Fail. Don't Let the Plateau Win.

Failing always sucks. I can't think of a time when I would choose personal failure over success. However, I need to fail in life, and I need to do it often. I realize that sometimes even when I know I'm not good at something I still need to push through my failures in order to learn how to succeed. What if Picaso quit every time he messed up? Or what if Thomas Edison quit after his first failed lightbulb attempt? He didn't and he eventually succeeded through what he learned from his thousands of failures. In a creative profession it would seem that failure is not tolerated, yet we are expected to always outdo ourselves. How then are we to learn by only creating for the purpose of work? Well, we won't. We will simply keep pulling from the same safe and tried-and-true bag of tricks we know because we know they have worked in the past. I suppose Edison could have just kept using candles but he pursued his goal in spite of frustration and failure.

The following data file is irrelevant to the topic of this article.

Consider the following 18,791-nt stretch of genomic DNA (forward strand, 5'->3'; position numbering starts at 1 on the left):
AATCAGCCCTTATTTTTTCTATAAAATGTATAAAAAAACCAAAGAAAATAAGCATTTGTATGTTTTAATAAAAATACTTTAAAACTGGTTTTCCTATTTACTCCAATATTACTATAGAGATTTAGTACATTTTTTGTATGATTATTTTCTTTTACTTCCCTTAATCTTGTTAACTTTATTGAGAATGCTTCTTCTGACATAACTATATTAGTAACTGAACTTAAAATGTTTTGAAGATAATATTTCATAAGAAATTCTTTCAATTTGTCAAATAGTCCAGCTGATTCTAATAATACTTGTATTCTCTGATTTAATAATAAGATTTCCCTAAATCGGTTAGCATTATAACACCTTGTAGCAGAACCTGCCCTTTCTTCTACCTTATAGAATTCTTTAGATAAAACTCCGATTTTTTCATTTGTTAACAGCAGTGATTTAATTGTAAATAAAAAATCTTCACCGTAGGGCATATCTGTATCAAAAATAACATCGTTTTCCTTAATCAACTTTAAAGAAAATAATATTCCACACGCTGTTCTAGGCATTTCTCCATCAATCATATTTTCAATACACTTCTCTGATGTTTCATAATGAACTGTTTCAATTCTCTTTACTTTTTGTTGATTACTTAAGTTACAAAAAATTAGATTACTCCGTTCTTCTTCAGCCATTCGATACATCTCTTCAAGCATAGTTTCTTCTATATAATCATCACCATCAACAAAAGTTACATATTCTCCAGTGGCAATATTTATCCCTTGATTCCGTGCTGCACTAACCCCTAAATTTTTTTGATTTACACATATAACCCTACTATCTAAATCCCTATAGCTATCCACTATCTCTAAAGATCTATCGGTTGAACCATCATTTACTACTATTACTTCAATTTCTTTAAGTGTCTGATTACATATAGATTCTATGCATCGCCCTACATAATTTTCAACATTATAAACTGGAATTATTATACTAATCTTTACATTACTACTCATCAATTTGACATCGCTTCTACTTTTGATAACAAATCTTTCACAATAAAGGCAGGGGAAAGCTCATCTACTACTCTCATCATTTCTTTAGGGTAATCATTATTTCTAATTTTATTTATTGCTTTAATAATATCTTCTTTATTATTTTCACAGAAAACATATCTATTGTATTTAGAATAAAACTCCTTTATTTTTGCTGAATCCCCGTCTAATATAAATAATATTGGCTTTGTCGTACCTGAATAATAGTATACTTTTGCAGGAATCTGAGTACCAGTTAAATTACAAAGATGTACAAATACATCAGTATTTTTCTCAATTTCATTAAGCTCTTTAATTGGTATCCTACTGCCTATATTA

Trying something new in a project is dangerous; a lesson I've learned the hard way. I am learning the value of experimenting and often failing outside of work, in order to be continually growing as a designer at work without losing my job.

This doesn't just apply to design work though, any profession should always be progressing and improving. Hitting a plateau should be your worst nightmare in everything you do. The fear of becoming irrelevant terrifies me. If you are the same person, friend, brother, leader, or whatever that you were a year ago or even a month ago, shame on you. Shame on me for the times I have let complacency win.

It doesn't just happen. It takes a lot of effort, discipline, and sacrifice, but I challenge you: Grow, do, create, fail, improve, learn from it, and be better everyday. Strive for more, strive for greater, be more excellent than you are. Learn from your failed attempts, because they equip you for successes. Let's do this together. Go.